Simon Entwistle of Top Hat Tours tells a ghostly tale about a motorcyclist and a deadly hairpin bend on a road in the Ribble Valley
Keith Mason of Great Harwood worked for a factory in Burnley. During Christmas time 1968 Keith clocked off at 8pm on Christmas Eve, got into his Humber Sceptre and started his journey home from Burnley.
The weather conditions were bad. High winds and sleet were in the air. He advanced toward Read village and noticed he was the only driver on the road. His windscreen wipers were working at their maximum speed.
Suddenly he was about to enter the accident hot spot known as Devil’s Elbow. Keith slowed down to a crawl and as he started to navigate the bend, his car headlamps picked out a motorcycle on its side by the pavement and a person dressed in motorbike leathers.
He was standing next to his bike holding a petrol container. He signalled to Keith to stop. Keith made his way to the side of the pavement next to the rider and wound his window down asking if he was okay.
The motorcyclist wore a helmet with a visor and just nodded. Keith asked: “Do you want a lift to the garage to get some petrol?”
Again the rider just nodded. “Okay lad, get in the car. I will take you to the petrol station.”
He opened the passenger door and the motorcyclist got in. Keith signalled to drive off and as he did so, he could smell the strong aroma of petrol, but also alcohol. He kept his eyes on the road as the conditions outside became dangerous. Heavy snow was falling and he was determined to get home. But this was Christmas Eve – goodwill to all men.
He asked his passenger where he had come from. To Keith’s amazement the rider had not taken his helmet off or lifted his visor. Keith, who had gone out of his way to help the motorcyclist, thought he was being ignorant as he couldn’t be bothered to answer him.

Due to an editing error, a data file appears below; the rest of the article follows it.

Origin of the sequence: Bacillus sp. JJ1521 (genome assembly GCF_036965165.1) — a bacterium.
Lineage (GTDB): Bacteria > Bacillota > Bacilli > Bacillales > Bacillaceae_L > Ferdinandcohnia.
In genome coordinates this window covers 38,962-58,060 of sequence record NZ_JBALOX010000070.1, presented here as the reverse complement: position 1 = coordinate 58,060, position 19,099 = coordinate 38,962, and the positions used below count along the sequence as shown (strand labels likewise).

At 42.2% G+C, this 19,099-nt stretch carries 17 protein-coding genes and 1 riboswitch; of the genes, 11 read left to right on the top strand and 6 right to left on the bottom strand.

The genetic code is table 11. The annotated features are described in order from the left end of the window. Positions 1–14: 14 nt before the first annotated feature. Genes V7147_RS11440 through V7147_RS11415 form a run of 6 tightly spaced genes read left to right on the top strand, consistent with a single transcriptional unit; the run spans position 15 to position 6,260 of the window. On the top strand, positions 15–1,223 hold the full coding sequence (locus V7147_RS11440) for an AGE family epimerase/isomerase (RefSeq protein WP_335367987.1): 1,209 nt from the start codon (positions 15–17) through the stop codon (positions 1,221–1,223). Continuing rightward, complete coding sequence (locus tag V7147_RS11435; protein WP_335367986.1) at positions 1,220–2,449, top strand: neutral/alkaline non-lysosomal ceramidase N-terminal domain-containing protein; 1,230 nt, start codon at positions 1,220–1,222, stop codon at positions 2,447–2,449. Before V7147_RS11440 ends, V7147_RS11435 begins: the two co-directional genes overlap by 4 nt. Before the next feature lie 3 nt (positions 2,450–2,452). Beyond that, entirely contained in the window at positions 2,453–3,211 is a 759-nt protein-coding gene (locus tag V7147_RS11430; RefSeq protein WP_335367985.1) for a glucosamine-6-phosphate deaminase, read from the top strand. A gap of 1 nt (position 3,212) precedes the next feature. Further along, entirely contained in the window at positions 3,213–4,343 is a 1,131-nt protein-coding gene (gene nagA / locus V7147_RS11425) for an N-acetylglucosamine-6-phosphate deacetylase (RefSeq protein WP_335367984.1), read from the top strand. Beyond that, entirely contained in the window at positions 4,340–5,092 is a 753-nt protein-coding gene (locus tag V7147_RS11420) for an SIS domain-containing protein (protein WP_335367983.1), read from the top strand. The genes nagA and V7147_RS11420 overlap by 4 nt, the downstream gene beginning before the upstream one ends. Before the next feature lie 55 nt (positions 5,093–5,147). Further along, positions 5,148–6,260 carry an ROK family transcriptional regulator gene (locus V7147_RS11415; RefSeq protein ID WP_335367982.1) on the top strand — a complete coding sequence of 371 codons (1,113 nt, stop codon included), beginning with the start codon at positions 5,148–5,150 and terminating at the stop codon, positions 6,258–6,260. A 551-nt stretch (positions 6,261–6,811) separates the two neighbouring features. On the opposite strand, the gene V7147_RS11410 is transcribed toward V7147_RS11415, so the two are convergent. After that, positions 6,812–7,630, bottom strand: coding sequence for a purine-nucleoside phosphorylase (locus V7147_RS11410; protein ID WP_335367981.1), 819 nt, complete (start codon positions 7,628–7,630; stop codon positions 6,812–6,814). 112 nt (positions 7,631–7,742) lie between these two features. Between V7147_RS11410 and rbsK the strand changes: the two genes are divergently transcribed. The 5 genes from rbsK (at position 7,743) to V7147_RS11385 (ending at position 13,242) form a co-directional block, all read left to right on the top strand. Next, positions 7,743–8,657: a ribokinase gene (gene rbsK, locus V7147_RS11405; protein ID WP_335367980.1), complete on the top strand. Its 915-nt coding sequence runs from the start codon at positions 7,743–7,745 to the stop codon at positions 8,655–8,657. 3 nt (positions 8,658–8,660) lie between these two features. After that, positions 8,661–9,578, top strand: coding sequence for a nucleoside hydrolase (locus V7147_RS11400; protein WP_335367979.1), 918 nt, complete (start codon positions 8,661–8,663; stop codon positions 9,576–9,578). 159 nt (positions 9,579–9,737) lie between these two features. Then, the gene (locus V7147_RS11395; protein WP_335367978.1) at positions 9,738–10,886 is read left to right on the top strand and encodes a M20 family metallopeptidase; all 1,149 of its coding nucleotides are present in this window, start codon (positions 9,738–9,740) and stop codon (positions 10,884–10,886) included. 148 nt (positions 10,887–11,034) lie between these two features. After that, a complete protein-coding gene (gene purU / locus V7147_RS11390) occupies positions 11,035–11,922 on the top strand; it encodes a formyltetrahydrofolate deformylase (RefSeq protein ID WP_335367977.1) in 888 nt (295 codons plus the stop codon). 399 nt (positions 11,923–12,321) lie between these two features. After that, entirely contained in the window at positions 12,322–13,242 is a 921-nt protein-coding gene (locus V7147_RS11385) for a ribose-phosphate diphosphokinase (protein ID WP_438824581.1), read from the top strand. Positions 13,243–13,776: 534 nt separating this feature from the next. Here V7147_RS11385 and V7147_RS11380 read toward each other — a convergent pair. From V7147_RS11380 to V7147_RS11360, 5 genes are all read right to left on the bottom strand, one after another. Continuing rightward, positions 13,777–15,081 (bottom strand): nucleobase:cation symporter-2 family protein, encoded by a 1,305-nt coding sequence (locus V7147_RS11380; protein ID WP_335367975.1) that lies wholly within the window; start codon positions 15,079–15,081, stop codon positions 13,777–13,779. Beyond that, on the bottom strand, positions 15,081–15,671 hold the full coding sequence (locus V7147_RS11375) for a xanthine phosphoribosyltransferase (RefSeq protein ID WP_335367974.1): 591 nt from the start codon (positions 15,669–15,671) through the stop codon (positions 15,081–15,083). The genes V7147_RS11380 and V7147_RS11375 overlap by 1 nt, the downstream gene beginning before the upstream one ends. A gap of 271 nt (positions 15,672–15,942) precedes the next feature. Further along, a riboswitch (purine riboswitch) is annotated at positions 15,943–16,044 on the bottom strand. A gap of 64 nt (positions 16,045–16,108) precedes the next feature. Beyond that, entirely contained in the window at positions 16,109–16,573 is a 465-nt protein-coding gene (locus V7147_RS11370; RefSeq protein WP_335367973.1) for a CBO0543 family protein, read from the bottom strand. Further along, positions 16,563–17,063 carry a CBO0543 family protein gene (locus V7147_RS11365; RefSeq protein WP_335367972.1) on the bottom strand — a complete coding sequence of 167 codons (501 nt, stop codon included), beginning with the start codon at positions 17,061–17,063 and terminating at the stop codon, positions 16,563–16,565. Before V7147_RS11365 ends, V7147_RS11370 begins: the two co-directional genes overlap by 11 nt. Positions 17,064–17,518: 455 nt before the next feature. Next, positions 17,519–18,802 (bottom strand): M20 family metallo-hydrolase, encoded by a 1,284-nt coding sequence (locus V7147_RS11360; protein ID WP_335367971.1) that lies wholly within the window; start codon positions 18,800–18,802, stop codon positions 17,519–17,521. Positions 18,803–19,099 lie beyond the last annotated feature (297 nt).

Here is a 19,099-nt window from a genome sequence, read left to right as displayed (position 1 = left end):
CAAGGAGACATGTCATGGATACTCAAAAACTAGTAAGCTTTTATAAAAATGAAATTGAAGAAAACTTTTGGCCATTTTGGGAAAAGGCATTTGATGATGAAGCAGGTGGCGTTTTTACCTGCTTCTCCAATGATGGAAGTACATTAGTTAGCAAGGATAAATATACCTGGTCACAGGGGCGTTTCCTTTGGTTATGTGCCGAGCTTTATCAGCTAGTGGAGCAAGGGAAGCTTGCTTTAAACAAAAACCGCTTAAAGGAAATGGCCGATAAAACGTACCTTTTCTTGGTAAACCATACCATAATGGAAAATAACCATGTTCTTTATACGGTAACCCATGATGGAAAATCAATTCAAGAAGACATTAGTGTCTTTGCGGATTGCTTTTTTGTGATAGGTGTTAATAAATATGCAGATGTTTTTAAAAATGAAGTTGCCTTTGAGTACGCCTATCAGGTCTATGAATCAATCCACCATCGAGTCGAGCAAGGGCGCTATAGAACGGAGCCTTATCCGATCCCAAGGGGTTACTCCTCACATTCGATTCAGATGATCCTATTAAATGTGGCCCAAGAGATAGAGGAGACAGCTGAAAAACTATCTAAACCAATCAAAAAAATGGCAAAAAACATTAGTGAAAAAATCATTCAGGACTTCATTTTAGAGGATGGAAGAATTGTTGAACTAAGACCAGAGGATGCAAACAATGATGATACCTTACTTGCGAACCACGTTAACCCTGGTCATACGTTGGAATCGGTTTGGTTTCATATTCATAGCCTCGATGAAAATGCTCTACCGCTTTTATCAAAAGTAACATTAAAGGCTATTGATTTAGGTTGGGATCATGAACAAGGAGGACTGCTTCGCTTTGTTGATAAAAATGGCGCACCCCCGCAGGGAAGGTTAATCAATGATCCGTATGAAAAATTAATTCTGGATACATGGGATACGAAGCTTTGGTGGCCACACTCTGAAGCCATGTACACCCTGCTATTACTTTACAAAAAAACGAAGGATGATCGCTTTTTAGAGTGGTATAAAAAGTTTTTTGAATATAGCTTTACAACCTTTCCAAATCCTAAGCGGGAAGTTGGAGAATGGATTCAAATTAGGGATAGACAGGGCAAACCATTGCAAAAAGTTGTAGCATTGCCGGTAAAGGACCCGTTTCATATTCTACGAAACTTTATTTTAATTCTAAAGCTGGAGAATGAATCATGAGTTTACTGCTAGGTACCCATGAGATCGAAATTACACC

Suddenly, Whalley was in sight and he pointed out the petrol station to his passenger. All of a sudden, the hair on Keith’s head stood up. As he glanced to his left, he was looking at a completely empty passenger seat. The motorcyclist had literally vanished into thin air.
Shaking with fright, Keith turned the car around and made his way back to Great Harwood at some speed. On getting home he had a stiff drink while telling his family about his unusual ghostly encounter. His work mates had also found his story very funny.
Years later in the Wellington pub in Great Harwood, he ordered a drink from the bar and noticed a young lad sitting there with a confused look on his face. “Are you okay mate?” asked Keith. “No not really no one believes me,” replied the young man.
Believes what?” asked Keith.
“Well, last night I was driving from Burnley, the weather was appalling lots of sleet and snow. I entered Devil’s Elbow, and there was this lad standing by the pavement with a petrol can in his hand.”
Keith’s eyes lit up – he realised that, decades later, his own story had been confirmed.
Simon Entwistle will be appearing at Colne Muni on Thursday 25th November in An Evening of Lancashire Tales
To book contact the theatre: themuni.co.uk